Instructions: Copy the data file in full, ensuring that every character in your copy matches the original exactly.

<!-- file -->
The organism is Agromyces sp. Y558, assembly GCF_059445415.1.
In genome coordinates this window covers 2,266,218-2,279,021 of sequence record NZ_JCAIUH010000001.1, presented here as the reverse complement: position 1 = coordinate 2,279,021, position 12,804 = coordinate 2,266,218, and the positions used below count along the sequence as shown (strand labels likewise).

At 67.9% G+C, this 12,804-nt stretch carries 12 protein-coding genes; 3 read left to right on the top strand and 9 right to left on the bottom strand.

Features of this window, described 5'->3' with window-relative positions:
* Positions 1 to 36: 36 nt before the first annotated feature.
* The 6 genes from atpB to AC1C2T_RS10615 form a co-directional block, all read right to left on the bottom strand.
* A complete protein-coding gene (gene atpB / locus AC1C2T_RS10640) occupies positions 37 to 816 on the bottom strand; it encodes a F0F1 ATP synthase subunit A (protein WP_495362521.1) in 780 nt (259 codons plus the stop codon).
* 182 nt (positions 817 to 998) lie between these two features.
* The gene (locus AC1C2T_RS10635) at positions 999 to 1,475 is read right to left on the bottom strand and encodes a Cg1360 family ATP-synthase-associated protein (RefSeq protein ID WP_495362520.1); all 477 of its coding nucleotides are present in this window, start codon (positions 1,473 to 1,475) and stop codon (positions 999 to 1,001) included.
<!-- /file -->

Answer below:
The organism is Agromyces sp. Y558, assembly GCF_059445415.1.
In genome coordinates this window covers 2,266,218-2,279,021 of sequence record NZ_JCAIUH010000001.1, presented here as the reverse complement: position 1 = coordinate 2,279,021, position 12,804 = coordinate 2,266,218, and the positions used below count along the sequence as shown (strand labels likewise).

At 67.9% G+C, this 12,804-nt stretch carries 12 protein-coding genes; 3 read left to right on the top strand and 9 right to left on the bottom strand.

Features of this window, described 5'->3' with window-relative positions:
* Positions 1 to 36: 36 nt before the first annotated feature.
* The 6 genes from atpB to AC1C2T_RS10615 form a co-directional block, all read right to left on the bottom strand.
* A complete protein-coding gene (gene atpB / locus AC1C2T_RS10640) occupies positions 37 to 816 on the bottom strand; it encodes a F0F1 ATP synthase subunit A (protein WP_495362521.1) in 780 nt (259 codons plus the stop codon).
* 182 nt (positions 817 to 998) lie between these two features.
* The gene (locus AC1C2T_RS10635) at positions 999 to 1,475 is read right to left on the bottom strand and encodes a Cg1360 family ATP-synthase-associated protein (RefSeq protein ID WP_495362520.1); all 477 of its coding nucleotides are present in this window, start codon (positions 1,473 to 1,475) and stop codon (positions 999 to 1,001) included.